The time old question: how do I know if I am eating a fruit or a vegetable? Does it have to do with sugar levels? Is there a quick trick for identifying the answer?
There are without a doubt short and long answers to this question. For the purpose of this article, we’re going to break it down with quick information and facts.
What is a Fruit?
A fruit is a mature seed-bearing ovary portion of a plant. It is a term for the edible plant part.
Fun fact: a fruit can be a vegetable, but a vegetable cannot be a fruit.
Fruits are generally broken down into these categories:
- Fleshy simple fruit: grapes, tomatoes, grapefruit,
- Dry accessory fruits: achene
- Dry dehiscent simple fruit: follicle, legume, silique, capsule
- Dry indehiscent simply fruit: sunflower, corn, wheat, rice, nuts, acorns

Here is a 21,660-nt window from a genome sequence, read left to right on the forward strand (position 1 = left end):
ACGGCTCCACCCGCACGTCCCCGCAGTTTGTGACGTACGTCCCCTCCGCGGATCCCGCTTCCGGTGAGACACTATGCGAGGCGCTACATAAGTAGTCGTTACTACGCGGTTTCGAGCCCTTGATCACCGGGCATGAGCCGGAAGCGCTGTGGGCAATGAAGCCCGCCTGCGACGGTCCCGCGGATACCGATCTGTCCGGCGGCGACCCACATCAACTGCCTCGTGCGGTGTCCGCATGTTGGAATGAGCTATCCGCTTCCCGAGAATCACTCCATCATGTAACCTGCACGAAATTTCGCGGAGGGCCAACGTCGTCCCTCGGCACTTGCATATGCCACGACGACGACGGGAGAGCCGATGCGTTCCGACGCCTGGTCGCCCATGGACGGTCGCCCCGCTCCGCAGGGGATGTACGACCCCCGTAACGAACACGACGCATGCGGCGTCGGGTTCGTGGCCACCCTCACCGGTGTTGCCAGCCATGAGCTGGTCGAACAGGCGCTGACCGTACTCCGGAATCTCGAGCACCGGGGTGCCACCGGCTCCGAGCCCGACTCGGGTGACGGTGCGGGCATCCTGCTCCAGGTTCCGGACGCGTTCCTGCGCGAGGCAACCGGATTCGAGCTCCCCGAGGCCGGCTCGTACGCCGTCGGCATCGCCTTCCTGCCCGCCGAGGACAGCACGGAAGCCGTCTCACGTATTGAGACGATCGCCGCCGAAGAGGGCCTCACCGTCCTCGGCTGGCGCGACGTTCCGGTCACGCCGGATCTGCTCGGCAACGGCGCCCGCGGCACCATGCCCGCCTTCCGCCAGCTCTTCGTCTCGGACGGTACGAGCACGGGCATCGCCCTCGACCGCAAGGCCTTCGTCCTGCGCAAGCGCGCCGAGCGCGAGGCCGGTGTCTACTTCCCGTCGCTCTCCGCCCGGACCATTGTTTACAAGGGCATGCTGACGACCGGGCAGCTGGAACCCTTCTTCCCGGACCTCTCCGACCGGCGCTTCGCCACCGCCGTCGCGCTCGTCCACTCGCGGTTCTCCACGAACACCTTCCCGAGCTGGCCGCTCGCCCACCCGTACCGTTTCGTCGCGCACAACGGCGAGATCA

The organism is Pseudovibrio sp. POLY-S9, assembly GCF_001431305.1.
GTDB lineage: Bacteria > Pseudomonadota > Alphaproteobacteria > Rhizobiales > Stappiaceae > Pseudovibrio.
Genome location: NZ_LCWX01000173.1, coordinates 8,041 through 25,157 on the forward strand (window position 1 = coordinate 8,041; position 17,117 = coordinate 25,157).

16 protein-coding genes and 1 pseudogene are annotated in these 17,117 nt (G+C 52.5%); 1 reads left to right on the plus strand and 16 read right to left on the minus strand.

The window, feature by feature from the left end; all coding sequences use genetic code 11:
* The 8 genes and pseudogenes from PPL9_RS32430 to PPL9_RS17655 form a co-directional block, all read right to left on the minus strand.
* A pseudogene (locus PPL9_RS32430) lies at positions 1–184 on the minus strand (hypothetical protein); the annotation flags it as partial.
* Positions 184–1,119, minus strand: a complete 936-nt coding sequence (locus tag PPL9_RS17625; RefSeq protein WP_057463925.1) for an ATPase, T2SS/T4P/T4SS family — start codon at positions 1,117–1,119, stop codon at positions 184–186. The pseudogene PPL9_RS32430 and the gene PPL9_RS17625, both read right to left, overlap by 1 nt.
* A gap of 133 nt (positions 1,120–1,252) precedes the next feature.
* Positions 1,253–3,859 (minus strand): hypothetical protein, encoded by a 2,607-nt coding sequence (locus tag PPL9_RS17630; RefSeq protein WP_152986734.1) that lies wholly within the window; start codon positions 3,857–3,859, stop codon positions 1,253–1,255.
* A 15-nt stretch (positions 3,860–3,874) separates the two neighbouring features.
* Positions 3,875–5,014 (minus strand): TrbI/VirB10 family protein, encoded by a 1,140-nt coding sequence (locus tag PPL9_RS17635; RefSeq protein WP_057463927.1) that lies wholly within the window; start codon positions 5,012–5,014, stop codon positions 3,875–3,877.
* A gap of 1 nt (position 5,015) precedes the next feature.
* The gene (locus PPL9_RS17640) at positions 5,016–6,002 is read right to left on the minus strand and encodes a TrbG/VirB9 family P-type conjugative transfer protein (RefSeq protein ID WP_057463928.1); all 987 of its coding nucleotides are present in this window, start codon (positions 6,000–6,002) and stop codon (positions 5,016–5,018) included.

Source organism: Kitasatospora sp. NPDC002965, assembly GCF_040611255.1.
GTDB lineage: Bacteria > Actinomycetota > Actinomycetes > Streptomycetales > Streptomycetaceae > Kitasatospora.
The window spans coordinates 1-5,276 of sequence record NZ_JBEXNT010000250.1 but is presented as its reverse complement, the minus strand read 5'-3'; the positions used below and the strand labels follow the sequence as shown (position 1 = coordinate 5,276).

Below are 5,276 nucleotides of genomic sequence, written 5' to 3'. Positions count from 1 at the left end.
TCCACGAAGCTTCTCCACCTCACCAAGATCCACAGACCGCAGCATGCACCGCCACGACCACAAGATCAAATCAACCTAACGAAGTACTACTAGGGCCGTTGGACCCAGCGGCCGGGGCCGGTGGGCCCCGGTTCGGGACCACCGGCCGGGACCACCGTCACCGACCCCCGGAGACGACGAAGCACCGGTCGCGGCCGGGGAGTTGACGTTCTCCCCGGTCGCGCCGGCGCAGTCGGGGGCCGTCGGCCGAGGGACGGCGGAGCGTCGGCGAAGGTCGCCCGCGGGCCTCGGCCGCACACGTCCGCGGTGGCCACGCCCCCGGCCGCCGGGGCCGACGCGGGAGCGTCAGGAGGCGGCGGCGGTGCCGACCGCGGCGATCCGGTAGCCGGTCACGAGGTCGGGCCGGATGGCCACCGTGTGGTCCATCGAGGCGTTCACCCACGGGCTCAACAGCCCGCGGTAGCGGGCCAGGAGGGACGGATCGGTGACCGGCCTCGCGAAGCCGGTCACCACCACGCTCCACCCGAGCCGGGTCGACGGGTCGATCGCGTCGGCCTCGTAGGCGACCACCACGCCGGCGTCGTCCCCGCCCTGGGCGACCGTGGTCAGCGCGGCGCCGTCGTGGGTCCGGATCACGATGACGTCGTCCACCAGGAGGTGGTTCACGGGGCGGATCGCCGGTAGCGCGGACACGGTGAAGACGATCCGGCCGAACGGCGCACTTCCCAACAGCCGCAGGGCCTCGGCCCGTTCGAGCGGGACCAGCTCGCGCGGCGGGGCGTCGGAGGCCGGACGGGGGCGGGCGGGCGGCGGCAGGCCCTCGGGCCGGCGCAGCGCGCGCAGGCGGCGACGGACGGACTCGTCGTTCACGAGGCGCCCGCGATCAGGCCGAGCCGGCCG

- Accessory fruits: apples, strawberries, rose hip
- Aggregate fruits: raspberries, blackberry, boysenberry
- Multiple fruits: mulberry, pineapple, platanus
What is a Vegetable?
A vegetable is the edible parts of plants that are not considered to be a culinary fruit, nut, herb, spice, or grain. Unlike fruits, the term vegetable is not considered scientific, but rather came to be through culinary and cultural tradition.
Vegetables are generally broken down into these categories:
- Buds: capers
- Bulbs: onions and garlic
- Flower buds: cauliflower and broccoli
- Fruits: pumpkins, squash
- Leaf/Shoots: collards, ramps
- Roots and tubers: carrots and potatoes
- Seeds: corn
- Sprouts: bean sprouts
So is a tomato a fruit or a veggie?
We all know the debate! Is a tomato really a fruit, or really a vegetable? Well, scientifically speaking, it’s as fruity as fruit can get. But, for culinary purposes, it is used as a vegetable due to its savory over sweet taste. So, it’s up to you how you want to stand with tomatoes the next time the debate pops up. Play devil’s advocate, or accept that tomatoes are indeed, scientifically fruit.